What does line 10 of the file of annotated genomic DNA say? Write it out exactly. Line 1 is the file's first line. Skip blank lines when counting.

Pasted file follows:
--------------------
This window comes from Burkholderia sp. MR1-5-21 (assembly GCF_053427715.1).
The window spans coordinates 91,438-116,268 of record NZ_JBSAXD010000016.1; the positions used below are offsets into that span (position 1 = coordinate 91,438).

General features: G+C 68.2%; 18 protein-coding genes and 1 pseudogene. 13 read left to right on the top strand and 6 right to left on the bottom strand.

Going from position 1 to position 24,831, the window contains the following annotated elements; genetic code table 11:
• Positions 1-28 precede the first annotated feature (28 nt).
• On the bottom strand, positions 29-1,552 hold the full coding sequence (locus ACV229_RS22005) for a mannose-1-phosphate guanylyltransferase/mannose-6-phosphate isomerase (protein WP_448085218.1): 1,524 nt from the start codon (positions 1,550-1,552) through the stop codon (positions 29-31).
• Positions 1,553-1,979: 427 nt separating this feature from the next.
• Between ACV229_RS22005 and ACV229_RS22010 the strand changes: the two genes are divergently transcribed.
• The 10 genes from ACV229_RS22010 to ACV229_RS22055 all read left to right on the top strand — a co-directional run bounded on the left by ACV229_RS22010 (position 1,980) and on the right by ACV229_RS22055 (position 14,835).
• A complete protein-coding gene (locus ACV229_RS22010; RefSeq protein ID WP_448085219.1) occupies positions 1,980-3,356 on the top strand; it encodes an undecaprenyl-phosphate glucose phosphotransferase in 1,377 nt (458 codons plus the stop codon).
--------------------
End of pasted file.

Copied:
• A complete protein-coding gene (locus ACV229_RS22010; RefSeq protein ID WP_448085219.1) occupies positions 1,980-3,356 on the top strand; it encodes an undecaprenyl-phosphate glucose phosphotransferase in 1,377 nt (458 codons plus the stop codon).